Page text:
Feedback on Passport has been overwhelmingly positive. In our recent customer survey, we received scores of comments lauding Passport’s ease of use, design, build quality, and commitment to the FOSS (free and open source software) movement.

Our users have also been spreading the good word on Twitter.

Once you use a Passport, there is no going back. Take it from the esteemed Bitcoin Q+A, who after getting his hands on a Passport and writing a fantastic getting started guide, decided to join the Foundation team in a full time role! 

Passport Batch 2

We are now preparing for Passport Batch 2, which is estimated to ship in February 2022. Batch 2 will consist of 2500 devices. All long-lead time components, such as the processor and secure element, have already been procured. 

The Foundation team is made up of perfectionists. So rather than continuing to ship the exact same product, we’ve made numerous improvements to the electromechanical design and manufacturing process, while keeping the security architecture and general form factor unchanged. We’ll detail these improvements over the next couple of months.

This has allowed us to substantially reduce Passport’s cost. So we are launching preorders with a special price of $199, a full $100 price drop!

As of today, you can preorder Passport Batch 2 on our website. Preorders are completely refundable, even if paid in Bitcoin. 

EASIER BITCOIN PREORDERS

If you preorder in Bitcoin but change your mind, we’ll refund your entire purchase amount denominated in Bitcoin.

Likewise, if you pay in Bitcoin but the price appreciates between the day you order and the day we ship, we’ll refund your Bitcoin gains before shipping. This way you won’t have to make the difficult choice between paying in Bitcoin to preserve your privacy or losing out on potential Bitcoin gains between now and February!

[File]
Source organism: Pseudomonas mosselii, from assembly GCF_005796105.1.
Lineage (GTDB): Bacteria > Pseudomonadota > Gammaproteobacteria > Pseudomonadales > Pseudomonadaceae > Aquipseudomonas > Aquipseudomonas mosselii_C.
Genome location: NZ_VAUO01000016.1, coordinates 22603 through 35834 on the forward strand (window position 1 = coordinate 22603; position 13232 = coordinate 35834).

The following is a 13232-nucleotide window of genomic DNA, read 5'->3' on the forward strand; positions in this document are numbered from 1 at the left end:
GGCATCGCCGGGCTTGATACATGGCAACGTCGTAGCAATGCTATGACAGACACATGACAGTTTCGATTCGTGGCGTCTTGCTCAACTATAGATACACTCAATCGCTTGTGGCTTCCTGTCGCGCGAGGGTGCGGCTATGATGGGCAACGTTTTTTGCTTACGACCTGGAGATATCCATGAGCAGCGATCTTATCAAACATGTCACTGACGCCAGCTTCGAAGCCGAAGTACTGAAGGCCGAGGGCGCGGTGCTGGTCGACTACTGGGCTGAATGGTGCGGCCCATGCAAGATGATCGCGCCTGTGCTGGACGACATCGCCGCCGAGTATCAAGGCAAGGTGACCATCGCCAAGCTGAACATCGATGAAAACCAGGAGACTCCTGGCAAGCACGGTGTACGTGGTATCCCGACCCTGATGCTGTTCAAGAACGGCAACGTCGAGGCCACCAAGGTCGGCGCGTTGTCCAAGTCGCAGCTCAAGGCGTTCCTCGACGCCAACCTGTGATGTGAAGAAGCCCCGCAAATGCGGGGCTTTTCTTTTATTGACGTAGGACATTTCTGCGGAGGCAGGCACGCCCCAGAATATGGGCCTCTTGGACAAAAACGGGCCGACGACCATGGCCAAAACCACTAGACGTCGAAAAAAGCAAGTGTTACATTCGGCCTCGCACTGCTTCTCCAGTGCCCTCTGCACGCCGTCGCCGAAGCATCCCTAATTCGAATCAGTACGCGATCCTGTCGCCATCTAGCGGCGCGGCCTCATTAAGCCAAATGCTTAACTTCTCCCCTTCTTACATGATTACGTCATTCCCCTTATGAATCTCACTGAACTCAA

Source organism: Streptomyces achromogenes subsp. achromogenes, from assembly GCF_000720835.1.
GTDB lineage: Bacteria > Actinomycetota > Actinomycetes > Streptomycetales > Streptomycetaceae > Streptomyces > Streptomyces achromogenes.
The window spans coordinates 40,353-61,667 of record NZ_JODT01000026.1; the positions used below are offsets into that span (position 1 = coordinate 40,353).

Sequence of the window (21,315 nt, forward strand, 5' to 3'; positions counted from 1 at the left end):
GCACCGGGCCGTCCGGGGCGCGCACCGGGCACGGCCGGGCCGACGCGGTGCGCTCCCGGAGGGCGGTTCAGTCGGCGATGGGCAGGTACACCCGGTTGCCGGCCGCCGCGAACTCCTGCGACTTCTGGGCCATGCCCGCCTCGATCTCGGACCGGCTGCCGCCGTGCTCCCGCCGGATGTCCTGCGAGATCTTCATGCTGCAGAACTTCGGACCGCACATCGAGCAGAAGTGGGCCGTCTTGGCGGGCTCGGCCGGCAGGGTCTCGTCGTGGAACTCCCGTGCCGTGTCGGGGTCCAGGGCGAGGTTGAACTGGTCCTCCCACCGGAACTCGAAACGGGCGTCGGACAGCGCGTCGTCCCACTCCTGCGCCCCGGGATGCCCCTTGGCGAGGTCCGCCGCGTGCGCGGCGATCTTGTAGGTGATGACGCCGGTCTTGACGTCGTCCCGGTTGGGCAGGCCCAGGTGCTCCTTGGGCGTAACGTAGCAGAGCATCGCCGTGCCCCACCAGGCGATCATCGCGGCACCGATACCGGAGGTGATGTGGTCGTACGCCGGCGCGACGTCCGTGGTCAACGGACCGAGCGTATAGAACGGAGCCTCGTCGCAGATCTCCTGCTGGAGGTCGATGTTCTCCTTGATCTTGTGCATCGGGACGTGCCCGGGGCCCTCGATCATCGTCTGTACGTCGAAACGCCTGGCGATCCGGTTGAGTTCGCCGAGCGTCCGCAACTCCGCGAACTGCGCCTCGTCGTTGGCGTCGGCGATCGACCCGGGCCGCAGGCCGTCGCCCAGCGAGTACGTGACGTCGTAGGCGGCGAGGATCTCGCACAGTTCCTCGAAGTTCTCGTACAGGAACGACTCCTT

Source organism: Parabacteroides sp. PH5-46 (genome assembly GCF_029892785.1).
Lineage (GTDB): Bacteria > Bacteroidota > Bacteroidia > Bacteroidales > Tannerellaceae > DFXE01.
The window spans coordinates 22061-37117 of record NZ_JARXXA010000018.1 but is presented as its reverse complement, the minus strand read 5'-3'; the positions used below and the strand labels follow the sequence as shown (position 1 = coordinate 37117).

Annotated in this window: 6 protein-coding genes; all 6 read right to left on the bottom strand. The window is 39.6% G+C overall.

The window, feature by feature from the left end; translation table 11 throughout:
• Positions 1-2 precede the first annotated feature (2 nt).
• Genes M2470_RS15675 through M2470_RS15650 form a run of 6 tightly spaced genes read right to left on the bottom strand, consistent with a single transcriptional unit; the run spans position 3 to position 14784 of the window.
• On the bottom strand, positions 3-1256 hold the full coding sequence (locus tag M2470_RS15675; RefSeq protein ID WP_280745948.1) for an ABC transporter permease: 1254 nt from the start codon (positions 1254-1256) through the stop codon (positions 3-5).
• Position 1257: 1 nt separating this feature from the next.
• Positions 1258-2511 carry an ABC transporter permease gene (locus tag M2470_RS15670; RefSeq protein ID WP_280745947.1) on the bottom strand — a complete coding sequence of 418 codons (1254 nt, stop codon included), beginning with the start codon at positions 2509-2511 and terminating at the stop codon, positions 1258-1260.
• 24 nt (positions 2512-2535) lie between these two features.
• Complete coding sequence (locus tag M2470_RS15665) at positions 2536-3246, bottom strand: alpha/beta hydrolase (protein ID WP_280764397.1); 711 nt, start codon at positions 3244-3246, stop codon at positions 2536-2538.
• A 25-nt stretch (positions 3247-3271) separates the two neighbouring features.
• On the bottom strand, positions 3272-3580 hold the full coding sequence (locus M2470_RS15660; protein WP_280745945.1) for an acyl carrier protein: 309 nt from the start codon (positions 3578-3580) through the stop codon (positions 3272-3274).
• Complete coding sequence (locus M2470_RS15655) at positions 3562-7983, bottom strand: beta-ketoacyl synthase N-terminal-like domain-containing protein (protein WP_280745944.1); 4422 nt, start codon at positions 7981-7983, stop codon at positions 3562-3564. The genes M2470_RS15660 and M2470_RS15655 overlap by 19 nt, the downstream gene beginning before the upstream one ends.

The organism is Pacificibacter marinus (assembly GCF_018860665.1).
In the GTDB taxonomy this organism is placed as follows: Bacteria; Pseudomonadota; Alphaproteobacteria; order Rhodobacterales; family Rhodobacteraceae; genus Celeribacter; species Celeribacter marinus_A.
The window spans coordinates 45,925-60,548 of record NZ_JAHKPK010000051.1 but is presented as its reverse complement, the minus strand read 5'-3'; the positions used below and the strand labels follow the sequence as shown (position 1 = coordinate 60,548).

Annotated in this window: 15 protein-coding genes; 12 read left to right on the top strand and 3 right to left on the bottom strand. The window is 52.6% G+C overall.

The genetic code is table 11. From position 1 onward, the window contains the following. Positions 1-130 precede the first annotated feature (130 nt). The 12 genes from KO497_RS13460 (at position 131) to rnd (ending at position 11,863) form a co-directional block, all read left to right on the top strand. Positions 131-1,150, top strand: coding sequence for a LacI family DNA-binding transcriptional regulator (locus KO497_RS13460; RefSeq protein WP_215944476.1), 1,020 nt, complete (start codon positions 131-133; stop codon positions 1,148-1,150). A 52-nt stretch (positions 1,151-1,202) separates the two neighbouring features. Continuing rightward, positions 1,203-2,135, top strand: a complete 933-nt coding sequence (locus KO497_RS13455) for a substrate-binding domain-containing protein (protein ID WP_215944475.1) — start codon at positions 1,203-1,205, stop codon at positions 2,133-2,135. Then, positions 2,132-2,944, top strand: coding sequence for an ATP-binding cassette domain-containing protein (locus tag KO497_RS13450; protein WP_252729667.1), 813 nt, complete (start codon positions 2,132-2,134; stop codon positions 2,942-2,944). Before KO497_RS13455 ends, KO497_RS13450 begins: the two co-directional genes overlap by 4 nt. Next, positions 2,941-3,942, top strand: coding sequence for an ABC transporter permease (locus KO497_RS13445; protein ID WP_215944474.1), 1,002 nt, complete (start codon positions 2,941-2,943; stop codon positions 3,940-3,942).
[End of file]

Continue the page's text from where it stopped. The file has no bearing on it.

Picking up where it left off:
Founder’s Edition Customers

To our Founder’s Edition customers – we massively appreciate your support and faith in us. Passport Batch 2 won’t ship for 3 months, but we still understand that a $100 price drop is significant. Therefore we’ll be emailing you in the next few days a 21% discount off a Passport Batch 2 unit, in case you want to buy a new Passport for yourself or for a family member.

Additionally, though Passport Batch 2 will introduce numerous improvements, Passport Founder’s Edition will continue to receive regular firmware updates! We’re excited to keep improving your Passport experience as time goes by.

Questions? Contact us at hello@foundationdevices.com, DM us on Twitter, or join our Telegram group.

PREORDER PASSPORT

Preorder Passport Batch 2 today at a special price, limited to 2500 units!

$199.00Add to cart

Passphrases – What/Why/How?

bitcoin backups

The default backup for a typical Bitcoin wallet today consists of a mnemonic seed which is typically 12, 18 or 24 words in length and chosen from a universally agreed upon list of 2048 words. With this mnemonic seed you can move or recover your bitcoin into any other BIP39 compatible wallet (hint – they pretty much all are!).

Thankfully it is now common practice for Bitcoiners to store their mnemonic seed using a robust metal backup method to ensure their bitcoin is not lost in the case of disaster. But these storage methods pose a new problem to solve, what happens if someone were to find the metal backup? Your mnemonic seed, in clear text, ripe for picking to the first person that lays their eyes on it!

Sure, you could opt to use a multisig solution where a single mnemonic seed phrase does not give access to your bitcoin, but that poses many other considerations (to be covered in a future article), first amongst which is drastically increased complexity. You could also opt to use an encrypted backup which is perfectly resistant to physical attacks but does not offer the same assurances against fire or water.

Enter passphrases…


What are Passphrases

A passphrase is an additional word or combination of words that can be added to your mnemonic seed as an additional layer of security against physical attacks. A passphrase can be as short or as long as you like and can contain any combination of letters (upper and lower case), numbers or special characters. Passphrases are case and order sensitive, for example Passphrase123, 123passphrase, passphrase123 and 123Passphrase will all result in completely different wallets, each with their own unique list of addresses.